Hodja Muslihiddin / Ibrahim Pasha / Mahkeme (Courthouse) Mosque

There is no clear information concerning the sponsor of the construction of this mosque built in the 15th century. Various sources, however, indicate that this mosque was built either by Grand Vizier Ibrahim Pasha, son of Hayrettin Pasha from Çandar, or by Hodja Muslihiddin. For this reason, it is known under the names of these two persons. The waqf records reveal that this mosque was also called “Mahkeme”, or “Courthouse”, mosque.

This mosque is built using hewn stones and brick materials. Its main prayer hall, together with its portico for latecomers, is built with a rectangular ground plan. The mosque’s main prayer hall has a square plan measuring ca. 8.00 x 8.00 m, and is covered with a single dome. This dome sits on an octagonal tambour, with Turkish triangles. Its portico for latecomers is built as a single room. Its sides are closed with stones and bricks. The structure has a lean-to roof, and is covered with a wooden roof. Its front is closed with wooden materials.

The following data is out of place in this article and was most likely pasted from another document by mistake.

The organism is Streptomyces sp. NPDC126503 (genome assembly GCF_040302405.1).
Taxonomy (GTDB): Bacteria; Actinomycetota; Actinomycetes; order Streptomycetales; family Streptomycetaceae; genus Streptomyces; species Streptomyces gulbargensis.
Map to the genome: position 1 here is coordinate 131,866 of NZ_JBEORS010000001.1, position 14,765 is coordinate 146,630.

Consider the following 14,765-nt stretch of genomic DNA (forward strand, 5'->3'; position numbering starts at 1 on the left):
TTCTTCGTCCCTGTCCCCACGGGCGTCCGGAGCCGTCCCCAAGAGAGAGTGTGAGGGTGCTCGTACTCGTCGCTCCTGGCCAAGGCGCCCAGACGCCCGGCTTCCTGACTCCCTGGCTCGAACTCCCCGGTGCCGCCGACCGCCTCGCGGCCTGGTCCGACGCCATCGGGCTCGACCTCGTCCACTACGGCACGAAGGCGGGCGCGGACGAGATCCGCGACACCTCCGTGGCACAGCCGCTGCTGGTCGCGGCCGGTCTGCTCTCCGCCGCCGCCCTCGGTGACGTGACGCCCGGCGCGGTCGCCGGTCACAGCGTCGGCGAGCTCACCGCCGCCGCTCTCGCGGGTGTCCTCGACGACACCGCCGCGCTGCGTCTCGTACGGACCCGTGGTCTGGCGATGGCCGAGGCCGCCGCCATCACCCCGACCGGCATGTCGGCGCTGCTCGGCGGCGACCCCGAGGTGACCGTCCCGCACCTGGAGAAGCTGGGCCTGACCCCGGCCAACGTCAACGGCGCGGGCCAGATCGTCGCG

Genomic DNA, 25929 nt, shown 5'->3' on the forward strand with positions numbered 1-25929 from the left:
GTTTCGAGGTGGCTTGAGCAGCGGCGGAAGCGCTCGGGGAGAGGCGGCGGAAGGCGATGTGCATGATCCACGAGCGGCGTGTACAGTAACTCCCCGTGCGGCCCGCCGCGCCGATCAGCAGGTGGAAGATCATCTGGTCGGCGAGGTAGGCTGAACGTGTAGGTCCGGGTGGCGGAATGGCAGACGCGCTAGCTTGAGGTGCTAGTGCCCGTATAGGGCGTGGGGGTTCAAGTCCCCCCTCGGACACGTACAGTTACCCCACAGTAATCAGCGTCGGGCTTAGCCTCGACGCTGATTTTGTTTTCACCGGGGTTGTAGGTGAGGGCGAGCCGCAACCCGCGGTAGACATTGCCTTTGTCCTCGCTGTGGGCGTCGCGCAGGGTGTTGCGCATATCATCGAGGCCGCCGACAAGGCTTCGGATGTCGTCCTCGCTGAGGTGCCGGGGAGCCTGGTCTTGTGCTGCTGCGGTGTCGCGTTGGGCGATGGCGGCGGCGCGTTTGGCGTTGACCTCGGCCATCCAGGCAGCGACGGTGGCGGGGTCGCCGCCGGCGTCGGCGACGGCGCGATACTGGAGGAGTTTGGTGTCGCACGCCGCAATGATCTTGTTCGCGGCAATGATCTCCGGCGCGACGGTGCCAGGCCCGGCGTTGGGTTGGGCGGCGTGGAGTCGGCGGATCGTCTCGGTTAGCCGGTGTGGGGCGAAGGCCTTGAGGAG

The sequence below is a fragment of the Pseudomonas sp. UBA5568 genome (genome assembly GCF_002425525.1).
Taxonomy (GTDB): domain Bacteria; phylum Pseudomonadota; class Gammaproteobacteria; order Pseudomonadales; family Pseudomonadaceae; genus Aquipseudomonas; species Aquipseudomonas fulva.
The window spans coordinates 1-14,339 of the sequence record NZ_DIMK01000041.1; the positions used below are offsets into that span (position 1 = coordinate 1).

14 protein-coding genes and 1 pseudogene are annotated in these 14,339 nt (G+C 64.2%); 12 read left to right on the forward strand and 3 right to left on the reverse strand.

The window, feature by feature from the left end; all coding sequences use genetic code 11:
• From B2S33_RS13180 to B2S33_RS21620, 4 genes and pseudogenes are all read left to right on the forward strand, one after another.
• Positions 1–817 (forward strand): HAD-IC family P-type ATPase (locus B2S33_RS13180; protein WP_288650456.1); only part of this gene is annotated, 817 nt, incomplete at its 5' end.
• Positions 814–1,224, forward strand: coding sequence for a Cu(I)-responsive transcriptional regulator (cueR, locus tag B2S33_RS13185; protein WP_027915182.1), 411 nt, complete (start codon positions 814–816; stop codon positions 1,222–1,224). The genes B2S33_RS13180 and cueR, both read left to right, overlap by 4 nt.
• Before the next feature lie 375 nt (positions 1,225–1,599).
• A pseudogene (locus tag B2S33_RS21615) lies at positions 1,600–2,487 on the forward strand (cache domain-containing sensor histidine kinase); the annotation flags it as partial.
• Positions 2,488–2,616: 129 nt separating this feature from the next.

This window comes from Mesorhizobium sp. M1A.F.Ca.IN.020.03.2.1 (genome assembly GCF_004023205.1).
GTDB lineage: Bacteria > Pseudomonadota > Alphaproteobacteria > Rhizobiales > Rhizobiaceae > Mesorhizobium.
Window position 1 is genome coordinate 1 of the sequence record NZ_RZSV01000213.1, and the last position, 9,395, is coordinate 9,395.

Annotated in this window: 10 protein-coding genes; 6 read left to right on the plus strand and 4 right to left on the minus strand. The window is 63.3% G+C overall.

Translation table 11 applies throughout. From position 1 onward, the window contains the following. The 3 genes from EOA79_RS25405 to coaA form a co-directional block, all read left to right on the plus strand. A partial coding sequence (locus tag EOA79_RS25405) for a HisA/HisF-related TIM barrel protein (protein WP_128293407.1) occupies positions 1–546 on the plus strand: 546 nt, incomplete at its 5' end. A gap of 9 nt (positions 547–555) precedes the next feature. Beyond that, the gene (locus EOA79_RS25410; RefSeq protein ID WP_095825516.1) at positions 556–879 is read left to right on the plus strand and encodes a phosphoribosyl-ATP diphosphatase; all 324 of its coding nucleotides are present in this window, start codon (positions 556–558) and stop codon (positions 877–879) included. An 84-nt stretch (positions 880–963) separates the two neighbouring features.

Its minaret is bonded to the structure’s eastern wall. Its octagonal plinth block is masoned using stones and bricks, whereas its body is completely masoned of bricks. The triangles in its cube section are made from marble and bricks.

The initial building of “Ibrahim Pasha” Mosque served as a neighbourhood masjid. In 1615, with the permission of the Sultan, it was converted into a mosque, by means of adding a “minber”, or pulpit, to it. The mosque’s both door and wooden pulpit reflect 19th century elements.

The structure was renovated in 1996 and 2004.